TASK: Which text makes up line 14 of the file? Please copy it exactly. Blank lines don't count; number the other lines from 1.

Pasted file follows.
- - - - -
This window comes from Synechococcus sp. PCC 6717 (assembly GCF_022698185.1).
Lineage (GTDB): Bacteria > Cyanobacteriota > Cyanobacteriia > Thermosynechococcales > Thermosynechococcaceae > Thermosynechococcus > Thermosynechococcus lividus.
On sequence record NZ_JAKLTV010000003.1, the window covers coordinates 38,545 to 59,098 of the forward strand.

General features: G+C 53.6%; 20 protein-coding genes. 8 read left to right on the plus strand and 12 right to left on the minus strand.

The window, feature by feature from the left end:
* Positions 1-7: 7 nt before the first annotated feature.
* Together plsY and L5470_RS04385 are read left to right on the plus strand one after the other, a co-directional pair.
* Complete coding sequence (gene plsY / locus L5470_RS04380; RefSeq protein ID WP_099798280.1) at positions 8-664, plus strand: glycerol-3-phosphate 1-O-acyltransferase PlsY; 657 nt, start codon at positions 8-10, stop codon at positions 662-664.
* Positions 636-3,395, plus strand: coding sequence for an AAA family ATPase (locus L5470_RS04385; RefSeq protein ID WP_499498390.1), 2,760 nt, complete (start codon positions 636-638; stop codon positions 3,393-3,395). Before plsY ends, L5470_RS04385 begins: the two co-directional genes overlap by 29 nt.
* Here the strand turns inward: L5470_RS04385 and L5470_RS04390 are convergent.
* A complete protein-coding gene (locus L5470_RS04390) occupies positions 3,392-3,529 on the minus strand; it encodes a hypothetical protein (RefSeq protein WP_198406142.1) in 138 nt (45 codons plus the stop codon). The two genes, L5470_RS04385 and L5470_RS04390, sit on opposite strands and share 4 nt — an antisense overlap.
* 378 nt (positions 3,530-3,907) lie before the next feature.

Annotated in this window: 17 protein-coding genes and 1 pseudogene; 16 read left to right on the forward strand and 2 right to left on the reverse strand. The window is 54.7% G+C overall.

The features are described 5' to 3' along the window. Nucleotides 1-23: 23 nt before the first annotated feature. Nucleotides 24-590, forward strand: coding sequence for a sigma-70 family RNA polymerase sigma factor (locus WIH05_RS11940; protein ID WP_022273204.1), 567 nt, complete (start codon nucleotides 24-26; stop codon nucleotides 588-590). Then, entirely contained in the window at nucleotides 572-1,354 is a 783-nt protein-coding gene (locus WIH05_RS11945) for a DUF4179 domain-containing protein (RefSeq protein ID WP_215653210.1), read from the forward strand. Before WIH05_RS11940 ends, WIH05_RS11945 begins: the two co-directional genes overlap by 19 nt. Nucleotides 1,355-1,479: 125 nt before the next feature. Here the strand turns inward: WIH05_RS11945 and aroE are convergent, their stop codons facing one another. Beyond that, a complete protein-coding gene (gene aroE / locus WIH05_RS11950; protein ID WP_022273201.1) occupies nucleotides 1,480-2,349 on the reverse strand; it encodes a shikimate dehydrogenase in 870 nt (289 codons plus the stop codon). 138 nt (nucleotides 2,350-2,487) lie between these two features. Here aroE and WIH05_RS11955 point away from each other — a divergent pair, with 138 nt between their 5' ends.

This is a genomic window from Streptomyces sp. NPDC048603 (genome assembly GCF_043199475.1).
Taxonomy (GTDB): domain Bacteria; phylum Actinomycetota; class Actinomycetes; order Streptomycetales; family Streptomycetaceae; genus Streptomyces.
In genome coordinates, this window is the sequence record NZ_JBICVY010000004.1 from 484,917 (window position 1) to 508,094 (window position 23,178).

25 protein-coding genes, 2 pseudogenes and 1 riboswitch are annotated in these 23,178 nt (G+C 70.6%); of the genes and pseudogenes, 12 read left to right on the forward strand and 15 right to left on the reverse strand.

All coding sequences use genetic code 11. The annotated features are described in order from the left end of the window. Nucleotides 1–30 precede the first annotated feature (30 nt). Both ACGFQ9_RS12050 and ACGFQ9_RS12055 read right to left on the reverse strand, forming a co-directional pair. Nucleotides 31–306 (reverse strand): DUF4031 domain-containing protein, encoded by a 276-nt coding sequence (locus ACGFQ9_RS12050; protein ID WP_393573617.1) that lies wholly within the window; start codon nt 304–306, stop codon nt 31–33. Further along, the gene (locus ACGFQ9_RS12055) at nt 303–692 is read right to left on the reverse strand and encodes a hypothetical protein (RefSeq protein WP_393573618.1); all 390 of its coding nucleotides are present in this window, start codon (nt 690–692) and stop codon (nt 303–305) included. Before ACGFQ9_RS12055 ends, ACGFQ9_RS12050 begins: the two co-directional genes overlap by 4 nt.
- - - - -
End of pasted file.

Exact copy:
The features are described 5' to 3' along the window. Nucleotides 1-23: 23 nt before the first annotated feature. Nucleotides 24-590, forward strand: coding sequence for a sigma-70 family RNA polymerase sigma factor (locus WIH05_RS11940; protein ID WP_022273204.1), 567 nt, complete (start codon nucleotides 24-26; stop codon nucleotides 588-590). Then, entirely contained in the window at nucleotides 572-1,354 is a 783-nt protein-coding gene (locus WIH05_RS11945) for a DUF4179 domain-containing protein (RefSeq protein ID WP_215653210.1), read from the forward strand. Before WIH05_RS11940 ends, WIH05_RS11945 begins: the two co-directional genes overlap by 19 nt. Nucleotides 1,355-1,479: 125 nt before the next feature. Here the strand turns inward: WIH05_RS11945 and aroE are convergent, their stop codons facing one another. Beyond that, a complete protein-coding gene (gene aroE / locus WIH05_RS11950; protein ID WP_022273201.1) occupies nucleotides 1,480-2,349 on the reverse strand; it encodes a shikimate dehydrogenase in 870 nt (289 codons plus the stop codon). 138 nt (nucleotides 2,350-2,487) lie between these two features. Here aroE and WIH05_RS11955 point away from each other — a divergent pair, with 138 nt between their 5' ends.